(1) The Supreme Court held [Sec. VI(D)(ii) of the court's opinion] that Common Article 3 of the Geneva Conventions applies to all detainees captured in military conflicts, including Al Qaeda members or other "enemy combatants," and not merely (as the Administration asserted) to soldiers who fight for established countries which are signatories to the Conventions. Article 3 requires that detainees be tried by a "regularly constituted court affording all the judicial guarantees which are recognized as indispensable by civilized peoples," and the Court ruled [Sec. VI(D)(iii)] that the military commissions established at Guantanamo violate that requirement because they are not regularly constituted tribunals but instead are specially constituted courts in the absence of any emergency. Thus, under the Geneva Conventions, any and all detainees captured in armed conflict can be tried only by a "regularly constituted court affording all the judicial guarantees which are recognized as indispensable by civilized peoples."
(2) The Court did not rule on whether it could, in the absence of Congressional mandates, compel the administration to abide by the Geneva Conventions. The Court did not need to rule on this question, because it found [Sec. IV] that the administration was required by Congress -- as part of the Uniform Code of Military Justice ("UCMJ") -- to comply with the rules of law when creating and implementing military commissions. Thus, the Court enforced the Congressional statutory requirement that the administration comply with the rules of law with regard to all military commissions, and rejected any claims by the administration to possess authority to override or act in violation of that statute.
(3) The Court dealt several substantial blows to the administration's theories of executive power beyond the military commission context. And, at the very least, the Court severely weakened, if not outright precluded, the administration's legal defenses with regard to its violations of FISA.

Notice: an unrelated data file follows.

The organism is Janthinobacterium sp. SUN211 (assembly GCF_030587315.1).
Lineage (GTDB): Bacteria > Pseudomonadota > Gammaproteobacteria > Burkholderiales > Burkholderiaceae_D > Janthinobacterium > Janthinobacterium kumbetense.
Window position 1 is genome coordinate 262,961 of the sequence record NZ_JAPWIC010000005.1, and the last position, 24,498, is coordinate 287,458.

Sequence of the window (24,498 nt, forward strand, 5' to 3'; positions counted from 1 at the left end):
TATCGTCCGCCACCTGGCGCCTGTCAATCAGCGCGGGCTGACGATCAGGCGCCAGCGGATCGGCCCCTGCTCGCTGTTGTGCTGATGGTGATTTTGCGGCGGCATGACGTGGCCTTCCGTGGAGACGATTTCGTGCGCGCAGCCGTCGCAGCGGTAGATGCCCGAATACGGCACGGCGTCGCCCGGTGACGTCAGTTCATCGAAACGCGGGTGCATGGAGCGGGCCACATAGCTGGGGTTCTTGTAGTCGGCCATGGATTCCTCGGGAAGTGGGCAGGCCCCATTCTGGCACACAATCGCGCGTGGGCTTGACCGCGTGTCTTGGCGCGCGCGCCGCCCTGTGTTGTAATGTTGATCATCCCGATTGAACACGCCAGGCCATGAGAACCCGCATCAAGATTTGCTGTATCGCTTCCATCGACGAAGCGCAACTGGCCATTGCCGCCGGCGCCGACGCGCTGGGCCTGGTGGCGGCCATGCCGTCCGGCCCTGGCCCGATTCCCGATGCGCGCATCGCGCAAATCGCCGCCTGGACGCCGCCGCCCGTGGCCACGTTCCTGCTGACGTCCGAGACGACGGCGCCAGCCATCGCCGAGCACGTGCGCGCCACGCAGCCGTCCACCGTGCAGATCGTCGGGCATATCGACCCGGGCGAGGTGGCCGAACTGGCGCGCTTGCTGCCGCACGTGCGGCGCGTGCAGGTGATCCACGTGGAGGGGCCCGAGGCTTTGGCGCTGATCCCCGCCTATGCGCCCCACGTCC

... More broadly, the Supreme Court repeatedly emphasized the shared powers which Congress and the Executive possess with regard to war matters. Indeed, in his concurring opinion, Justice Kennedy expressly applied the mandates of Justice Jackson's framework in Youngstown (the Steel Seizure case) on the ground that this was a case where the adminstration's conduct (in creating military commissions) conflicted with Congressional statute (which requires such commissions to comply with the law of war). Applying Youngstown, Kennedy concluded that the President's powers in such a case are at their "lowest ebb" and must give way to Congressional law. In other words, Kennedy expressly found (and the Court itself implicitly held) that even with regard to matters as central to national security as the detention and trial of Al Qaeda members, the President does not have the power to ignore or violate Congressional law...
(4) This decision illustrates just how critical is the current composition of the Supreme Court. The decision was really 5-4 (because Roberts already ruled in favor of the administration in the lower court). The Justice who wrote the majority opinion, John Paul Stevens, is 86 years old, and as Justice Blackmun once famously warned, he "cannot remain on this Court forever." If the Bush administration is permitted to replace Stevens with yet another worshipper of executive power, the next challenge to the Bush administration's theories of unchecked power could very easily result, by a 5-4 vote, in the opposite outcome.